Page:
Surely others have preserved blood oranges in salt before. If they haven’t, and if you haven’t, next winter give it a shot and you will find the same unexpected result that I did. I have preserved lemon, preserved buddha’s hand, and preserved smoked limes in a similar fashion and the results of the lemon and lime were expected. They were deceptively savory. In fact, there would be almost no pastry application that I would advocate for with either of them. The buddha’s hand is one of my favorite condiments. It is sweet and acidic – it is like adding salt and acid in a large amounts. My thought with the blood oranges was that it would be similar to the lemons and limes and turn into a mysteriously savory ingredient. I was wrong. Continue reading »
As alluded to multiple times this Winter and Spring, we are moving. We are moving next week. Holy Moses. Moving is awful, but moving away from a place you love is worse. I moved to Chicago 13 years ago and love this city. I love Chicago, but once we had kids, our clock started running. Still I love Chicago.
There are infuriating aspects about Chicago, to be sure. It is huge city made up of little burghs with individual personalities all their own. Like people, some of the neighborhoods here are jerkstores and, with others, there are not enough hours in the day to spend with them. It is a city big enough to become lost in, but friendly enough to never feel lost. There is art, green space, and amazing restaurants. My adult life has been spent in the city. Many of my most memorable moments have happened here. Continue reading »
When in Alice Waters’ name is Spring going to get here? I have resorted to buying less than stellar asparagus to stave off the Spring fever. With an abundance of miso, mirin, and sake from ramen experiments, I thought of a miso pickle with a bundle of the West coast asparagus. Continue reading »
There are times where you make something you like, in this case cured eggs, and it makes you wonder how else it can be done. Almost immediately after finishing the egg yolks cured with salt, I read about miso-curing egg yolks. A few months later when I was deep in making smoked meringues, I had a few yolks sitting around, so I made the miso-cured yolks.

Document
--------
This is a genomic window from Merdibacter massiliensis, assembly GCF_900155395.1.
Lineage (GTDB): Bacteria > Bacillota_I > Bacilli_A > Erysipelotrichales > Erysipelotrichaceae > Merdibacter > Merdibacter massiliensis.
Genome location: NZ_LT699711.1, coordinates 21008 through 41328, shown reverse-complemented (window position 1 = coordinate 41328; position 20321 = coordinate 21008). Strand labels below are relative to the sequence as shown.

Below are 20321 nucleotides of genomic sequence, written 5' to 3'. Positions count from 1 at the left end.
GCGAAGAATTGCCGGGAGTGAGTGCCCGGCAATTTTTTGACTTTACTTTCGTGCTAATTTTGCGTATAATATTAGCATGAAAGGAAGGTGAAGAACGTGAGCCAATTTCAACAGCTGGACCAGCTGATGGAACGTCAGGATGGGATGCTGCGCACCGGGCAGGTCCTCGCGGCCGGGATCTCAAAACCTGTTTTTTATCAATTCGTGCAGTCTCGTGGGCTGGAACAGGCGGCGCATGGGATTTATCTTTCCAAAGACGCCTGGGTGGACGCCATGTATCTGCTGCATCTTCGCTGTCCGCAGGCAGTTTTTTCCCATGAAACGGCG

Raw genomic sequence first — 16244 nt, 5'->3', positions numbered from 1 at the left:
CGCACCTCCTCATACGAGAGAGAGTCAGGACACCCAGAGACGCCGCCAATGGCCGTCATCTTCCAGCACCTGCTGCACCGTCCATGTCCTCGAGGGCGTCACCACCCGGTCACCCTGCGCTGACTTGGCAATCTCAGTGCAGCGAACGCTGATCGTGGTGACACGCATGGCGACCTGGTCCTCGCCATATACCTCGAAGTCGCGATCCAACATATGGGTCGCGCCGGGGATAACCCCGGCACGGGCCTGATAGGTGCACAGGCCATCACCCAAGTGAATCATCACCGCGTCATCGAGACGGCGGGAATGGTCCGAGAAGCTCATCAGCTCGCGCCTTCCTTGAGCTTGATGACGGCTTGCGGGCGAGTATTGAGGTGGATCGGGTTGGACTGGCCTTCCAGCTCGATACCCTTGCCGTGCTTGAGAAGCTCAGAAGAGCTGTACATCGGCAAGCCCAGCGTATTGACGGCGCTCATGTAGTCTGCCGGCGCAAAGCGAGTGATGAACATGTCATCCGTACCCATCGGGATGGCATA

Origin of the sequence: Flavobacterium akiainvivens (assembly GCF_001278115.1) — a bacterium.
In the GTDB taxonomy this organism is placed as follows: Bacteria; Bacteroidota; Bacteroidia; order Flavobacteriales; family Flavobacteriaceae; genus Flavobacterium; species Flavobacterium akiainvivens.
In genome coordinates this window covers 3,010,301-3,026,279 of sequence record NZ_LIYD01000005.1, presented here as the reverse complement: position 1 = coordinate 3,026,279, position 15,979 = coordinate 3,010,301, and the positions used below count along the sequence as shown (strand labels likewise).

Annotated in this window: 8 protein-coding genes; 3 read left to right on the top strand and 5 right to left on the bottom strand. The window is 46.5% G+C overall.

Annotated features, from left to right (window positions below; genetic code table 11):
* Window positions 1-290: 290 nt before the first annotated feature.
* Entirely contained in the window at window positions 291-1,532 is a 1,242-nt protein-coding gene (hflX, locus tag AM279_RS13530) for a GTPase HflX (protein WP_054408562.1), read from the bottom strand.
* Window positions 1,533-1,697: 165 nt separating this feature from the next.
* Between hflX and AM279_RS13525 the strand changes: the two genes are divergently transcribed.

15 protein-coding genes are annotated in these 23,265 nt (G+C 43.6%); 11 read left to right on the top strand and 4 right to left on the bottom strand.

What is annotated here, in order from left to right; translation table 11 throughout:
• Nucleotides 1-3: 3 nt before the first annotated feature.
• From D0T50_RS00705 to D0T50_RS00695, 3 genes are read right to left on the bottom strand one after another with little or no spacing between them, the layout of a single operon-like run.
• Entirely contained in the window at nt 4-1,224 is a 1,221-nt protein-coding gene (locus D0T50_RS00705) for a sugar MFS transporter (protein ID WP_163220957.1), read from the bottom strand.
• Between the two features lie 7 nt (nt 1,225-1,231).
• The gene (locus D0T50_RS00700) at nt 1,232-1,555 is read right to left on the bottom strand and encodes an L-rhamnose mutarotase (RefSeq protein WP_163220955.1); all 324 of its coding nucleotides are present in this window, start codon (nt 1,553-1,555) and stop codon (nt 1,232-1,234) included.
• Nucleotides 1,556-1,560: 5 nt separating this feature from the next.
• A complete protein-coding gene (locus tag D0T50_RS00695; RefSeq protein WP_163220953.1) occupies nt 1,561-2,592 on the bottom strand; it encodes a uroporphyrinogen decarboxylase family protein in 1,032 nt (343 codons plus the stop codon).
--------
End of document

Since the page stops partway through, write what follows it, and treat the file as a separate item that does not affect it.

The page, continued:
I may have some hair-brained ideas that I, perhaps too frequently, post here, but when it comes to what I like to eat when I go out, it seems that the dishes seeming the simplest hit me in the stomach heart the hardest. Whether it is the tongue pincho at Vera or the birria at Zaragoza, my favorites are not typically tweezer food. I loved Grace and like Next/Alinea a good deal, but when I visited Elizabeth, here in Chicago, in November, I was a skeptic. Iliana at Elizabeth has won me over, hook, line and sinker. Continue reading »
In November, I was sitting in a waiting room killing time when I picked up Time Out Chicago. I typically would rather read the ingredients in commercial ice cream (yes, Polysorbate 80 is the most delicious polysorbate) than Time Out, but when I opened to an article written by someone I have admired from afar, Martha Bayne, I was compelled to read it. Continue reading »
Sometimes the little things remind me how great Chicago is. Chicago is great for places like Next and Grace, for places like Vera and Butcher & Larder, but little things like finding an offbeat chile in your corner bodega really make Chicago special. Each Monday, I race home to take care of the girls. Their mother, my extraordinary wife, works in the evening and I handle child care solo. As part of this duty, I relieve and pay the baby sitter and, as I do, I do not want to rely on her to have change. Continue reading »
As I have gone on at length, likely at too much length, when the cold smoker gets fired up, look out. There are few limits to what might end up being bathed in pecan/bourbon barrel smoke. While there are some duds (pears and apricots), there have been some finds. This kimchi, made with with smoked savoy cabbage, is one of them. Continue reading »
One of my stated goals for 2013 is make things a little easier – make things simpler. One of the ways that I found as a good stepping off point for that goal was to use what I have in the house in creative and simple ways before going out of my way to make things more complex. Continue reading »
Since first trying a barrel-aged beer in my early 20s, I have been one of the “bourbon-barrel” chasers. I will try most everything with a little aging in barrels. I think, if done well, it gives depth of flavor to nearly everything it touches. Now, some of this stuff gets out of hand, as far as aging goes, but I was always curious how someone could do this at home. It seemed as if exposure to barrel wood was the key, but I could not be sure. Continue reading »